Bio-QZ processes cow manure for anaerobic digestion


Source: ANDRITZ MeWa GmbH

The community of Sand in Taufers in the Italian South Tyrol has set itself the target of eliminating the CO2 emissions of its population. A decisive role in achieving that aim plays a AD plant on cooperative basis. The used cow dung as substrate is pre-treated by the MeWa QZ.

Sand in Taufers and its 5,300 inhabitants are forging ambitious plans. Local government and citizens are collectively engaging in numerous projects aimed at permanently reducing the carbon footprint of their community. They rely on energy-efficient structures and buildings and consistent use of renewable energy. The village now employs the entire spectrum of alternative energy sources to provide eco-friendly electricity and heat. A wind turbine has been erected as well as several photovoltaic solar arrays, hydro-electric plants and a biomass district heating plant that runs on locally sourced wood.

Very early on, the local farmers joined together to set up a biogas plant that produces 910 kW of electrical energy. When first completed in 2002, it was the first co-operatively organised biogas plant in South Tyrol. The 50 or more farmers involved run the plant almost entirely on cow manure and slurry from their own herds.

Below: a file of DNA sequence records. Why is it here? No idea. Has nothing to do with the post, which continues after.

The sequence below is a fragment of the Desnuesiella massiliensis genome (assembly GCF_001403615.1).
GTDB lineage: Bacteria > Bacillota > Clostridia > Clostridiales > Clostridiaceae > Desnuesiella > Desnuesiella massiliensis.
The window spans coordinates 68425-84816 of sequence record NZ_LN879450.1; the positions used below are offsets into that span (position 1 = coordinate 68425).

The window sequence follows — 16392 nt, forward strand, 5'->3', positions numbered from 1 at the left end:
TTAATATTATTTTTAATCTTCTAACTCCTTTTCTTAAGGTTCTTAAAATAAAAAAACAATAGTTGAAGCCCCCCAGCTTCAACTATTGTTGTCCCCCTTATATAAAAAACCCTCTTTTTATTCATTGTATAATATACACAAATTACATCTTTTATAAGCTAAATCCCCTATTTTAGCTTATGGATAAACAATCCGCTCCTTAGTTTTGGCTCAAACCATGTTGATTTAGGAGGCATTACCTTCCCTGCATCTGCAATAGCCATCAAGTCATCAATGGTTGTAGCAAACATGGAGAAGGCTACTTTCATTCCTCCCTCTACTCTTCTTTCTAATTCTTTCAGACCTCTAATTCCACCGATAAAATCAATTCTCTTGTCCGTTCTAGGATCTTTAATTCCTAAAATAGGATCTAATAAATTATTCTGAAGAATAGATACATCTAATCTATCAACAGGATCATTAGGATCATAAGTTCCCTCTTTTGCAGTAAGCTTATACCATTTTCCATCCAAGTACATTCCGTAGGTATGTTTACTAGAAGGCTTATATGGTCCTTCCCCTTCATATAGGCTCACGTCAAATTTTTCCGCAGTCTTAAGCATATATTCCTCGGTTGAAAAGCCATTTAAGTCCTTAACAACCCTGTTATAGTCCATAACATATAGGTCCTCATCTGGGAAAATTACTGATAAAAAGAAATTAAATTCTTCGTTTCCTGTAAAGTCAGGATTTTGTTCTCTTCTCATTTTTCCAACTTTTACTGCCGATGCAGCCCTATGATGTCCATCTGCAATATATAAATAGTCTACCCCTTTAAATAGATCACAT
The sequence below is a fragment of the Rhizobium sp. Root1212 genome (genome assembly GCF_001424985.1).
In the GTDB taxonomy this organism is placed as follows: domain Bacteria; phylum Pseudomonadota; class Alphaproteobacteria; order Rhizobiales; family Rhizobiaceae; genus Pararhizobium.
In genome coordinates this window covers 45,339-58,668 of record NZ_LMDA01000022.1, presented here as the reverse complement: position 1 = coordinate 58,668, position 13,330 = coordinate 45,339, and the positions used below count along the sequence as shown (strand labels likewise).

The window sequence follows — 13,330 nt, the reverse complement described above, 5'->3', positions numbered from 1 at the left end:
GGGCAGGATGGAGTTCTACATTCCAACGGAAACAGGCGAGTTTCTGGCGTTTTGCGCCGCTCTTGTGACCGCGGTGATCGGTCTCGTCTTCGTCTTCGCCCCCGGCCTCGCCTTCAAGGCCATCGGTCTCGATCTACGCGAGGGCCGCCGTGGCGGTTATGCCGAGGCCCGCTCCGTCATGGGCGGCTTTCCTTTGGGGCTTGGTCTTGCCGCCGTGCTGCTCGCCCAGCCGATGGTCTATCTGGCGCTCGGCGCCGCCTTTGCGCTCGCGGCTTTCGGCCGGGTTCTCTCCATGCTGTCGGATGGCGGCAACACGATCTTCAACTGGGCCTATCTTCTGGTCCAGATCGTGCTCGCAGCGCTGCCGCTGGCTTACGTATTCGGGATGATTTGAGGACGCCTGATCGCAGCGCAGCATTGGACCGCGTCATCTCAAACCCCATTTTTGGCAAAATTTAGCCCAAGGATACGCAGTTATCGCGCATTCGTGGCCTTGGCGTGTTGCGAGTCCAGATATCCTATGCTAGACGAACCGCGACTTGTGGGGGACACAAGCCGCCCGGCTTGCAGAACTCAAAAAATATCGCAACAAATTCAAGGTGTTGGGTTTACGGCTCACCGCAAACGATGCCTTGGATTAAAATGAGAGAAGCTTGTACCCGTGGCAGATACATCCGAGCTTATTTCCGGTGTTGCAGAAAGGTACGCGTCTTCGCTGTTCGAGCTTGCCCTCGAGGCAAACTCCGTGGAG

Now the plant has been modernized and substantially extended. To be able to condition the manure better for fermentation, a MeWa Querstromzerspaner (Bio-QZ) has been integrated in the process. From now on, Paul Prenn, managing director of the Genossenschaft Biowatt Taufers cooperative will feed around 70 tonnes per day of the demanding substrate into the digesters.

With the aid of the Bio-QZ, a compatible infeedsystem, a new generator and another digester, the co-operative can produce an extra 999 kWh of electricity and 600 kWh of heat. That energy is either fed into the electrical power grid or supplied to the local district heating plant respectively.

In that way, the methane-rich animal manure is converted into green energy and the community of Sand in Taufers in the heart of the Italian Alps has taken a large stride towards becoming „an exemplary CO2-free energy community“.

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